What is Infrastructure as a Service (IaaS)?
Infrastructure as a Service (IaaS) is best visualised as sitting at the base of a three-tier Cloud computing pyramid that also comprises PaaS (Platform as a Service) in the middle and SaaS (Software as a Service), at the top. The amount of customer control over the virtualised IT resources increases as you descend the pyramid.
An easy way of thinking of IaaS is hardware-as-a-service: servers, storage, network infrastructure, data centre space owned and pooled by specialist third parties and offered as a fully outsourced, metered service on demand.
Customers are then free to manage the operating system, middleware and applications typically via self-service provisioning portals.
The evolution of IaaS
Where once IaaS was bought as a straightforward outsourcing choice, today it is increasingly featuring in hybrid Cloud deployments, with organisations mixing on and off-premise infrastructure to create more tailored computing platforms as well as in SaaS models where software vendors want to offer their solutions as a cloud services without investing into infrastructure themselves. And as IaaS has matured so has organisations’ willingness to use it for more than low value development and storage requirements; business-critical systems are now an IaaS staple, with only highly intensive applications and those with extreme data sensitivities showing resistance to a move.
Why should organisations consider IaaS?
With its ability to offer scalable, commoditised and virtualised operating environments of almost infinite capacity, and with its characteristic opex-based costs model, IaaS can:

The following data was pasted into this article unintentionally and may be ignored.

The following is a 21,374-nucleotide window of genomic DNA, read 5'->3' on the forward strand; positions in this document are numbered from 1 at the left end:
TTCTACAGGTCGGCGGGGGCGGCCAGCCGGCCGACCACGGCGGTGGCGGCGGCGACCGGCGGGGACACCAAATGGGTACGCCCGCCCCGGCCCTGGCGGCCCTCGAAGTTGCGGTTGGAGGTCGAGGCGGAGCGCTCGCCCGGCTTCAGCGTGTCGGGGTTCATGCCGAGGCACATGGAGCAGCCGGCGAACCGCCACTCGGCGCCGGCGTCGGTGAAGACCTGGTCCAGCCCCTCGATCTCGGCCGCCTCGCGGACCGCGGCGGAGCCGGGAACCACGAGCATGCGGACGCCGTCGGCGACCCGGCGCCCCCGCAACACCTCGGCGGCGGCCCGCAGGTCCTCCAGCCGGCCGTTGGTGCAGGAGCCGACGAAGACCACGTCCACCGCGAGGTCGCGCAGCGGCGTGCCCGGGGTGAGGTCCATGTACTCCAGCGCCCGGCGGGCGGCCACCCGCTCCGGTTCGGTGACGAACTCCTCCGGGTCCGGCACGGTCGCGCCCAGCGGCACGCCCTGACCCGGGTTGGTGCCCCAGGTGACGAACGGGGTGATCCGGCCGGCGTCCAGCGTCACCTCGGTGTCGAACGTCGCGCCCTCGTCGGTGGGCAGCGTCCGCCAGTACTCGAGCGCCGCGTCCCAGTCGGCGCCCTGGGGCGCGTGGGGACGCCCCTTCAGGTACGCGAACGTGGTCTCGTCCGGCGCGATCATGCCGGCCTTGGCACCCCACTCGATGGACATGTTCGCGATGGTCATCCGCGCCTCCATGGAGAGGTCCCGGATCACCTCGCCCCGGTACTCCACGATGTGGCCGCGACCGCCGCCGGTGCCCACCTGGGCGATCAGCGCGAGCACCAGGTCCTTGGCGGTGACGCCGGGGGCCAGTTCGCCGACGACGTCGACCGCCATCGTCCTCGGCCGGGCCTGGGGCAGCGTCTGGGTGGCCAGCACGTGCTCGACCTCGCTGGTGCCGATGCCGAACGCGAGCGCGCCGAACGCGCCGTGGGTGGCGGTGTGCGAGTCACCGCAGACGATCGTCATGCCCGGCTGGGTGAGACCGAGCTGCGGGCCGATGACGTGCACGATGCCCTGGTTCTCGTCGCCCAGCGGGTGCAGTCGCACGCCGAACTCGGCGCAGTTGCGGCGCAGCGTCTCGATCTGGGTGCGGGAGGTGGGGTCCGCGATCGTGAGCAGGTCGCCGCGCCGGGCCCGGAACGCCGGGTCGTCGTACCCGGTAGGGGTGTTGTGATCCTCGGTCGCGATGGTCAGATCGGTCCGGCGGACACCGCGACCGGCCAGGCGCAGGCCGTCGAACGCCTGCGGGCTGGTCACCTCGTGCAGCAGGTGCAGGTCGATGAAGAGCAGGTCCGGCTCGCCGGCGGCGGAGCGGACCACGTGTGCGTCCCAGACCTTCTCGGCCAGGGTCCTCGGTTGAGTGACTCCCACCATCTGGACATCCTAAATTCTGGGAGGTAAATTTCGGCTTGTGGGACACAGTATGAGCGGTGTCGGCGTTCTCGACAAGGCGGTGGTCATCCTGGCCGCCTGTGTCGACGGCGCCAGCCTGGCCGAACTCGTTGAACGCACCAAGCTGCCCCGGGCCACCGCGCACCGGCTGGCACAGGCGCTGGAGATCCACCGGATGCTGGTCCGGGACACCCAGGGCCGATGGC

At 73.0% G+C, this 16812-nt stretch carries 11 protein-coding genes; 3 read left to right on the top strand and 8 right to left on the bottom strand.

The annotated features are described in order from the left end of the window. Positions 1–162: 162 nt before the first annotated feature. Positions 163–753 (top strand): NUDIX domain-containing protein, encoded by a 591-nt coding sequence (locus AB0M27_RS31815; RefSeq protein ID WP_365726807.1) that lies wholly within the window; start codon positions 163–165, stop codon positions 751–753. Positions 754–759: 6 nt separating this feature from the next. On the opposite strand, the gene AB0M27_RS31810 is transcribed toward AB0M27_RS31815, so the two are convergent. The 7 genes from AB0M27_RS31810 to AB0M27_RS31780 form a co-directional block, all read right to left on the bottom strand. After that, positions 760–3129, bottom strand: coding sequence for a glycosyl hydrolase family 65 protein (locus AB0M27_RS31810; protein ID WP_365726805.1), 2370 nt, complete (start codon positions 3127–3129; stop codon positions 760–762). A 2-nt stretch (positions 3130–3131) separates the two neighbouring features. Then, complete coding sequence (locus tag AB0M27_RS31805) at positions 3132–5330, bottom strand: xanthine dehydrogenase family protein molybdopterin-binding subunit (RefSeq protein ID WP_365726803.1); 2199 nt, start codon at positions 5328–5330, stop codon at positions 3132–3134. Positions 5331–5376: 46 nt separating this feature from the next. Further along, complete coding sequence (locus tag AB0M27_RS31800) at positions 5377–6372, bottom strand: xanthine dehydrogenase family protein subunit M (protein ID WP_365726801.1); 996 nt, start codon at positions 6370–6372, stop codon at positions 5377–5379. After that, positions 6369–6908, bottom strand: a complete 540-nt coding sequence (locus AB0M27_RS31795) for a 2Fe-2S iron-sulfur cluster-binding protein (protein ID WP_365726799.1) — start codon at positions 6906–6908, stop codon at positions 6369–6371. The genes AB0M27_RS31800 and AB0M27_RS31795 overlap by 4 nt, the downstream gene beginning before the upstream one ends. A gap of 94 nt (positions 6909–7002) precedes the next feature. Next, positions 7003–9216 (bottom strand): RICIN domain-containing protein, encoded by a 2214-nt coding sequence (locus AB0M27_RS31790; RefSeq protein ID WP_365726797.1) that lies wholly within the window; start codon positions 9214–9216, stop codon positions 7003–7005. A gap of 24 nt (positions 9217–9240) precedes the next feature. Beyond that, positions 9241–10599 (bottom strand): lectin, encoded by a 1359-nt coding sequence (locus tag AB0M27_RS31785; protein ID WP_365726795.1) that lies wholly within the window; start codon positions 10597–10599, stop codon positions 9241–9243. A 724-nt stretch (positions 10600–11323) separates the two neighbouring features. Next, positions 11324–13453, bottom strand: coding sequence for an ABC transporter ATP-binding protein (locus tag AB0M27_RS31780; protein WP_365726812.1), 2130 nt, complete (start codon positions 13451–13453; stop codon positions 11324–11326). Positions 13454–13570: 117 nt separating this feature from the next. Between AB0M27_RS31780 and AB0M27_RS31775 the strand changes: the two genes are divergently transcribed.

- Allow new organisations to invest in hardware without upfront capital
- Underpin rapid organisational expansion through speed of on-demand provisioning
- Boost time to market through accelerated deployments
- Enable alignment of resources to business needs, especially where infrastructure demands may be volatile
- Take the pain out of substantial legacy refresh
- Create the foundations for business continuity
- Facilitate planning and budgeting through greater cost certainty
- Encourage a greater focus on adding value at the front end rather than on ‘keeping the lights on’ activity
- Drive down Total Cost of Ownership and carbon impact
The benefits of IaaS
|Replaces or supplements infrastructure||Time, cost and resource-effective means of keeping IT aligned with operational needs|
|No CAPEX required||Greater affordability removes barriers to provisioning and encourages more agile response|
|Control without constraint||Complete management of platform and total flexibility without the distraction of ‘keeping the lights on’|
|Predictable OPEX||Cost certainty aids cashflow, budgeting and planning|
|Infinite elasticity||Resources can flex up and down to match needs precisely and eliminate waste|
|Rapid deployment||Improved time to market and sharper competitive edge|
|Built-in redundancy||Inherent strengthening of business continuity and disaster recovery capability|
|Optimised security||Safeguarding by specialists of business critical operating environment|